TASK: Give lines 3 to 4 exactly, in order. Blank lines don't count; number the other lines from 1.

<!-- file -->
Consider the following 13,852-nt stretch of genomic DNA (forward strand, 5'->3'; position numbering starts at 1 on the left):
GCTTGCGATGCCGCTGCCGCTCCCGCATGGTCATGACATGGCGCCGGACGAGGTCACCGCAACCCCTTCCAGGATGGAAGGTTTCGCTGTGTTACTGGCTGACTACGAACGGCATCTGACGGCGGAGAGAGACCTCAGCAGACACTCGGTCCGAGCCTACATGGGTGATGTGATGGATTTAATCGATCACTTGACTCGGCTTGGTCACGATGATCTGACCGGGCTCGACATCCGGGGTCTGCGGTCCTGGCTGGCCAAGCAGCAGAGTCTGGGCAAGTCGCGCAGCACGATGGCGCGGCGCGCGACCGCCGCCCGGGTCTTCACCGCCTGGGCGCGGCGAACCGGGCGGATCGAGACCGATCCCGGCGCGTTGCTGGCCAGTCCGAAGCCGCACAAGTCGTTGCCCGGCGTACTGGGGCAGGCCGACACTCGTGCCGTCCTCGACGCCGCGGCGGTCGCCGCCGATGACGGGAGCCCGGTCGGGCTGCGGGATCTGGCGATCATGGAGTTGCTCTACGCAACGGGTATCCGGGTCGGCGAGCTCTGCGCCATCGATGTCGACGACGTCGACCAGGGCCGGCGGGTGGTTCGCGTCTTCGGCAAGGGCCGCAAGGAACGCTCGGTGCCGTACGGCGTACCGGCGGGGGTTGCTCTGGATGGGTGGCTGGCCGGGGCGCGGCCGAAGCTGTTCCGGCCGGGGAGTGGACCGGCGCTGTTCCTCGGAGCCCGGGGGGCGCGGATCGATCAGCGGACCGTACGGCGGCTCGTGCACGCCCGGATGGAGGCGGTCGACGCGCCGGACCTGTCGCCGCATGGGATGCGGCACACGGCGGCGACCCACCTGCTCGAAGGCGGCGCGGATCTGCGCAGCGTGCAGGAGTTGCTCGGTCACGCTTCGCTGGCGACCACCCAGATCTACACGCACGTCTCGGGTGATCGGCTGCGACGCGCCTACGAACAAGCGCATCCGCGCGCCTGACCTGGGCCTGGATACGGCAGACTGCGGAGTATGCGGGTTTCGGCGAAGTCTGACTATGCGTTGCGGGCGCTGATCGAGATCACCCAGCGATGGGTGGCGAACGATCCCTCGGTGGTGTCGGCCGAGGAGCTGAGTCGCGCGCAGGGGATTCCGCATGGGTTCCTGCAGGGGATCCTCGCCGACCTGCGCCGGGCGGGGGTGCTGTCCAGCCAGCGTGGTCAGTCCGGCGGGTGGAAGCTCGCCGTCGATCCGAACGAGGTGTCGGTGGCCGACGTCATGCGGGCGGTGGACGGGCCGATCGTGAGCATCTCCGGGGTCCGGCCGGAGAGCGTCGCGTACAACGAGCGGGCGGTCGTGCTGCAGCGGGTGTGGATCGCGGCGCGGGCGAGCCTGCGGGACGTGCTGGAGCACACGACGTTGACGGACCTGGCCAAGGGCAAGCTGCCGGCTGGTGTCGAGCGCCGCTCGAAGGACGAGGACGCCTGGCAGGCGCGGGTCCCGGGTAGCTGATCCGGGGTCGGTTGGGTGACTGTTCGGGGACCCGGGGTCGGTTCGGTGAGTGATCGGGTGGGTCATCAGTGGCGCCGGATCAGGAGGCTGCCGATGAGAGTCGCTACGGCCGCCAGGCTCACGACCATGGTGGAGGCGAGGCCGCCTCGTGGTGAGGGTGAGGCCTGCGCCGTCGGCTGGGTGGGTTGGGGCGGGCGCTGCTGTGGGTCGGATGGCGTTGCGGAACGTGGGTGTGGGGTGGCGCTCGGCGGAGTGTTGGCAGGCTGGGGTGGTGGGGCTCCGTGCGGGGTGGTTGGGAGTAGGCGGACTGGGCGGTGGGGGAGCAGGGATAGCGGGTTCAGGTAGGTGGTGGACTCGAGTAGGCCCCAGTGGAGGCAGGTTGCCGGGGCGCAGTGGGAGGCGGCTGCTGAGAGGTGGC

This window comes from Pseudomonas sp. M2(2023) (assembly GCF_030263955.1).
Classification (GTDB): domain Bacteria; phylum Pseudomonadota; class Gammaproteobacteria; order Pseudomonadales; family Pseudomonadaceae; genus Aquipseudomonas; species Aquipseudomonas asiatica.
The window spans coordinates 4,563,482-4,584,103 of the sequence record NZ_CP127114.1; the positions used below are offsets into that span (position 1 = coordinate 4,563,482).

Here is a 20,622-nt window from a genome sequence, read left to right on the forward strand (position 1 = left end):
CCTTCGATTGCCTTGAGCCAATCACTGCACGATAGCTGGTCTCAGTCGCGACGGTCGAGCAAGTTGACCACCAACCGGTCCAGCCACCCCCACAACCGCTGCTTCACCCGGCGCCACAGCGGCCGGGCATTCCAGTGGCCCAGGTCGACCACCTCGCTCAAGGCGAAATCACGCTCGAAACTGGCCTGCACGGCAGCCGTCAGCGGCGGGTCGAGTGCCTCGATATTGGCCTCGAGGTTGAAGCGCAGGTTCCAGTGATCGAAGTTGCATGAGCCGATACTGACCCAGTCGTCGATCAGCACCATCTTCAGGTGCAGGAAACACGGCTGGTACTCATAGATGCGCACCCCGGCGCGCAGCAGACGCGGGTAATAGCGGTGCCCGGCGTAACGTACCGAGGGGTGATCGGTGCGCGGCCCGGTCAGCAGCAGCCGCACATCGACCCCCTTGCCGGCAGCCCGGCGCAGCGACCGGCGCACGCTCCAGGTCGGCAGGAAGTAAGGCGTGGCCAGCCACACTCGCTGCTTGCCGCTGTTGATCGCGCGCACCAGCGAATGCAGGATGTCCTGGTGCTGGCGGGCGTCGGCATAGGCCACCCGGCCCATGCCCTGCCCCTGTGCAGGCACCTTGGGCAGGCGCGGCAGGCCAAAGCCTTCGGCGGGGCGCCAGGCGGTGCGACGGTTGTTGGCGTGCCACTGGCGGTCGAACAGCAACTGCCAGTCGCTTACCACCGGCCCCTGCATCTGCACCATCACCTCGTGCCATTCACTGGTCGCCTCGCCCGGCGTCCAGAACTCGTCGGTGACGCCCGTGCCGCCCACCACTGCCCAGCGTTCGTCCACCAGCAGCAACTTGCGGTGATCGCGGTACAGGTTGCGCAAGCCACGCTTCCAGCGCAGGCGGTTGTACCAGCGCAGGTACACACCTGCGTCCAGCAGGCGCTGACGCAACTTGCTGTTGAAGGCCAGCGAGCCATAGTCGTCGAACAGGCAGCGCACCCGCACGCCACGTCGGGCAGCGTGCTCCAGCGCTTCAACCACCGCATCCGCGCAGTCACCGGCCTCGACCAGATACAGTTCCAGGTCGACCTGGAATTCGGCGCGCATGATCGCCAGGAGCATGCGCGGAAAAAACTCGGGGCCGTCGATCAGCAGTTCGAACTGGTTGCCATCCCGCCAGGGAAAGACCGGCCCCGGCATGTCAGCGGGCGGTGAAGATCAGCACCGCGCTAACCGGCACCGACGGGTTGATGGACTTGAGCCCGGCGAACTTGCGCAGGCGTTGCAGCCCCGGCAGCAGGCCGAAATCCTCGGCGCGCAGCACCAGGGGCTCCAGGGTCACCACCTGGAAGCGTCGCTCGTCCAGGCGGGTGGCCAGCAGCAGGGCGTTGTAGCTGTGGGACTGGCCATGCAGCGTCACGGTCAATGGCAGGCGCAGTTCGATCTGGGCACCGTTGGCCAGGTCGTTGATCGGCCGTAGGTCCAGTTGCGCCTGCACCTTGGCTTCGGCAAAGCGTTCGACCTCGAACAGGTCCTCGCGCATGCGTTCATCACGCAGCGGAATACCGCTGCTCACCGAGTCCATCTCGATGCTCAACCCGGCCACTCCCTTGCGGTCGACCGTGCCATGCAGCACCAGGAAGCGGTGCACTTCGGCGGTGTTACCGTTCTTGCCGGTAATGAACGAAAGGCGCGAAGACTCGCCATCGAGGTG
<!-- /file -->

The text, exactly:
This window comes from Pseudomonas sp. M2(2023) (assembly GCF_030263955.1).
Classification (GTDB): domain Bacteria; phylum Pseudomonadota; class Gammaproteobacteria; order Pseudomonadales; family Pseudomonadaceae; genus Aquipseudomonas; species Aquipseudomonas asiatica.